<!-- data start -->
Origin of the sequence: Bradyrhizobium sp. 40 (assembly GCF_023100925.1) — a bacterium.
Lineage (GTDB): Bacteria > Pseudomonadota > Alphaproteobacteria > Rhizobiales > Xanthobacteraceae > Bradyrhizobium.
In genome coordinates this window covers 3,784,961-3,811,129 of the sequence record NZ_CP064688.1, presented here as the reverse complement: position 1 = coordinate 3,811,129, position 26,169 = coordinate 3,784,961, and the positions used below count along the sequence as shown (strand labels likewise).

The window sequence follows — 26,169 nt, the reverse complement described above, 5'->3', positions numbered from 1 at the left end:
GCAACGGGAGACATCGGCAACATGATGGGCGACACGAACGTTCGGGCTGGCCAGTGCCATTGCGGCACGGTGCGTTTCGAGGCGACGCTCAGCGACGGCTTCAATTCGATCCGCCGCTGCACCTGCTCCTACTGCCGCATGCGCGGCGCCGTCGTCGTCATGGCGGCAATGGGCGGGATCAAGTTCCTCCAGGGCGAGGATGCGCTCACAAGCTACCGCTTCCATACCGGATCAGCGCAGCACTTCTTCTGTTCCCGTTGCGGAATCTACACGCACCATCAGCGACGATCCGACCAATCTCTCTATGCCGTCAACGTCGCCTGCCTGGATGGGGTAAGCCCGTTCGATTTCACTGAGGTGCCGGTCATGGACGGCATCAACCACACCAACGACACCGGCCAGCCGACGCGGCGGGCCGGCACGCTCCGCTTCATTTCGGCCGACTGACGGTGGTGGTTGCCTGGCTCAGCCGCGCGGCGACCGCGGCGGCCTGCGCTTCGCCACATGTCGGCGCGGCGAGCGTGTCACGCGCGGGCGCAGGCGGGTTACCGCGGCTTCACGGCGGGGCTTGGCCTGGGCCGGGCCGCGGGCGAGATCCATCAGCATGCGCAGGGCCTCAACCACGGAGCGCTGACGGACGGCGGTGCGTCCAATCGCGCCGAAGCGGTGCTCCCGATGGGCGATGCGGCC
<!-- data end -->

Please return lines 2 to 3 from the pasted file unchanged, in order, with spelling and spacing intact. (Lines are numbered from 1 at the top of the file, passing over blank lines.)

Lineage (GTDB): Bacteria > Pseudomonadota > Alphaproteobacteria > Rhizobiales > Xanthobacteraceae > Bradyrhizobium.
In genome coordinates this window covers 3,784,961-3,811,129 of the sequence record NZ_CP064688.1, presented here as the reverse complement: position 1 = coordinate 3,811,129, position 26,169 = coordinate 3,784,961, and the positions used below count along the sequence as shown (strand labels likewise).